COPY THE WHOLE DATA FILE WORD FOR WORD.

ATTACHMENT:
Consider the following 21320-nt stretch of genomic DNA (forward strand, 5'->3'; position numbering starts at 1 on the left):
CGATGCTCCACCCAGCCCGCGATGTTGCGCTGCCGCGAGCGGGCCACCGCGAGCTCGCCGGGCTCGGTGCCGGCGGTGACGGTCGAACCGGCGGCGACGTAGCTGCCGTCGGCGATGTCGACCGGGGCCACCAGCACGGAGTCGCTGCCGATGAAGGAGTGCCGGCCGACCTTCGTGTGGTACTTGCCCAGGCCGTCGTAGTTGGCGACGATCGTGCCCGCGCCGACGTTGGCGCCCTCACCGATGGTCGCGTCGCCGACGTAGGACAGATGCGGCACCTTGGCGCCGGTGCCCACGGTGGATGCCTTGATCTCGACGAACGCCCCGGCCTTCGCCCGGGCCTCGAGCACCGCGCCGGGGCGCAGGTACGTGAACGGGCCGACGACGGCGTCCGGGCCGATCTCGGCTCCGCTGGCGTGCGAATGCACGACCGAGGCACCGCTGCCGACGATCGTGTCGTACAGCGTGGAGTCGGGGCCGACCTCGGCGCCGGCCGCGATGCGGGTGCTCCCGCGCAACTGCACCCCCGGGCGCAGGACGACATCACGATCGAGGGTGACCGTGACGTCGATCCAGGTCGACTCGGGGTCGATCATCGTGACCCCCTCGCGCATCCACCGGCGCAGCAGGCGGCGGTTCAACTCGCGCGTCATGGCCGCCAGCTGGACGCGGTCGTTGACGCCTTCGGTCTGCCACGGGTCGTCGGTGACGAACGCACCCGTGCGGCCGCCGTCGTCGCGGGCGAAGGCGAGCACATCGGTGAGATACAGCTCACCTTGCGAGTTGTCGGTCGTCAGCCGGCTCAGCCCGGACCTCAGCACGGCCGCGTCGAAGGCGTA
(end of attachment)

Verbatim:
Consider the following 21320-nt stretch of genomic DNA (forward strand, 5'->3'; position numbering starts at 1 on the left):
CGATGCTCCACCCAGCCCGCGATGTTGCGCTGCCGCGAGCGGGCCACCGCGAGCTCGCCGGGCTCGGTGCCGGCGGTGACGGTCGAACCGGCGGCGACGTAGCTGCCGTCGGCGATGTCGACCGGGGCCACCAGCACGGAGTCGCTGCCGATGAAGGAGTGCCGGCCGACCTTCGTGTGGTACTTGCCCAGGCCGTCGTAGTTGGCGACGATCGTGCCCGCGCCGACGTTGGCGCCCTCACCGATGGTCGCGTCGCCGACGTAGGACAGATGCGGCACCTTGGCGCCGGTGCCCACGGTGGATGCCTTGATCTCGACGAACGCCCCGGCCTTCGCCCGGGCCTCGAGCACCGCGCCGGGGCGCAGGTACGTGAACGGGCCGACGACGGCGTCCGGGCCGATCTCGGCTCCGCTGGCGTGCGAATGCACGACCGAGGCACCGCTGCCGACGATCGTGTCGTACAGCGTGGAGTCGGGGCCGACCTCGGCGCCGGCCGCGATGCGGGTGCTCCCGCGCAACTGCACCCCCGGGCGCAGGACGACATCACGATCGAGGGTGACCGTGACGTCGATCCAGGTCGACTCGGGGTCGATCATCGTGACCCCCTCGCGCATCCACCGGCGCAGCAGGCGGCGGTTCAACTCGCGCGTCATGGCCGCCAGCTGGACGCGGTCGTTGACGCCTTCGGTCTGCCACGGGTCGTCGGTGACGAACGCACCCGTGCGGCCGCCGTCGTCGCGGGCGAAGGCGAGCACATCGGTGAGATACAGCTCACCTTGCGAGTTGTCGGTCGTCAGCCGGCTCAGCCCGGACCTCAGCACGGCCGCGTCGAAGGCGTA